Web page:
And thus the dubbing industry, started and encouraged by Franco, had, by the time of his death, become so powerful (in a relatively small field) that it has managed to continue on into modern times.
One rare occasion when subtitles are used outside of entertainment is when a Catalonian politician holds forth on the TV, and his pronuncios are posted below: usually too briefly to be read. Curiously though, when a Catalonian politician wants to appeal to the larger public about something other than politics, why, he’ll address us in Spanish. This does not happen in the Basque County, however, where all declarations, political or otherwise, are made in Spanish.
Perhaps they don’t have a good subtitling service there…


Thursday, April 13, 2023

I Do Like To Be Beside the Seaside (reboot)

 The weather is just perfect for an early-year swim in the sea. Perhaps if I didn’t live here I would take up my own kind offer and jump off a handy rock and splash about for a bit before staggering out for a refreshing glass of tinto de verano, easy on the ice. However, since I do live here, I tend to forgo the splashy stuff and get straight in to the bar for my order. I mean, it’s still too cold for us thin-blooded locals, and anyway, come to think of it, I haven’t swum in the sea besides a couple of ill-considered visits after an extended lunch for about twenty years.

I may have developed a very slight case of hydrophobia, the fear of water, which is apparently a side effect of rabies. As far as I know, no other signs of this dreadful plague are in evidence on my person and I wonder if it might just be a minor and slow-moving dose that I could have picked up that time I was savaged by a bad-tempered vole which I was attempting to attach to a hanky prior to parachuting the rodent from the roof of the family home while I was still of a tender age. Still, sixty years on and I’m still going strong, no twitches or obvious widow’s peak, although I do like to keep the windows open during the full moon just in case.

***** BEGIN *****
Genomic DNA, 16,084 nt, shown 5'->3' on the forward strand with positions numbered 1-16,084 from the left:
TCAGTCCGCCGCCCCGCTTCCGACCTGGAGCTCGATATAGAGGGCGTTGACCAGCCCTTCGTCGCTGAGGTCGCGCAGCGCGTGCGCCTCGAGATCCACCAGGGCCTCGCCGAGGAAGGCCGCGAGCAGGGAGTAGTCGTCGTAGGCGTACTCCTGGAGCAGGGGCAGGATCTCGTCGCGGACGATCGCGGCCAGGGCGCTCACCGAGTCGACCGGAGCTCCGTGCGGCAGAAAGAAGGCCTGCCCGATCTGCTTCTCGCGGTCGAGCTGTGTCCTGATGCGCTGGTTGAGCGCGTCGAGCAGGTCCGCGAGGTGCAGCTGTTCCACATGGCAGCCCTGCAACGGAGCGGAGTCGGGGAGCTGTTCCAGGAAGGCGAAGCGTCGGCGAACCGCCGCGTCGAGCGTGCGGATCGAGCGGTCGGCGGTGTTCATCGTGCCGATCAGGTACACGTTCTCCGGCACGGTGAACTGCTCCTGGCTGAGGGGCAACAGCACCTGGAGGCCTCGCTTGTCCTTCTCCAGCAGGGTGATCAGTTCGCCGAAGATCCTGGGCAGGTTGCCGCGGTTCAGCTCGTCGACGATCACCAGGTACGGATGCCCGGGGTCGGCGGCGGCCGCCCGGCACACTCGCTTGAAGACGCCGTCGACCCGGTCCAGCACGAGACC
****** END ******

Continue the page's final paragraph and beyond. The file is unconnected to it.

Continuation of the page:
The sea is protected by Costas, a selfless organisation that makes sure that the primal brine isn’t sullied by anything beyond an occasional bather while the pristine sands of the coast are free from skyscrapers, dog messes, barns, garages, piers (a huge no-no) and, above all, any suggestion of permanence from those temporary ‘dismountable’ buildings which we call ‘beach bars’. Anything really, much beyond a happy sprinkling of ‘Blue Flags’ which denote ‘excellence’ in the beach facilities, cleanliness, showers and wheelchair access together with no interference in Mother Nature’s soft and salty embrace. So protected is the sea these days, that I wonder exactly what the showers are for – are they like swimming-pool showers, where you are meant to wash yourself down before getting in so as to keep the sea-water clean?

Apparently, the Costas people have decreed that any tussocks of grass which grow on the sand, or any seaweed washed up onto the shore, can’t be removed by the local town halls (except after midnight when the ecologists are all tucked up asleep on their futons). In short, the sea and the beach belong to us all, are to be left au naturel, and we have free access and use for all its treasures, except of course when told differently.

The other day, I took the dog down to one of those ‘unimproved’ beaches along the coast a way. It's along a dusty track on a cliff above some undisturbed coves. No metal benches, beach bars, life savers, peculiar white-painted cabins – with the inevitable ‘Goofy was here’ graffiti: no football or beach-ball courts, no playpens, swings or broken whirly-things, no flags, dustbins, informative signs in three languages, showers, accordionists, tulip-vendors or public lavatories. Just a few of those colourful motor-caravans as favoured by the wealthy trekkers from the far north that the police are now talking about fining after three days camping outside of the ‘approved areas’. Peaceful. I even anticipated seeing a few dolphins near the shore nodding and squeaking at us. They’re asking for fish really.

My dog seemed to be happy enough with the lack of clutter on that particular beach and ran about chasing pebbles and bits of flying seaweed (oops!). I took my socks off.

Things went well until I began to drive home with the window up to stop the cloud of sand and dust thrown by the wheels. The car stank of warm and wet hound and the thunderhead of dust, it turned out, upset a group of hiking Germans dressed in old-fashioned shorts who were coming the other way, intent on invading the next-door beach. Boy, did I get an earful.

On reflection, I should have been carrying a Blue Flag.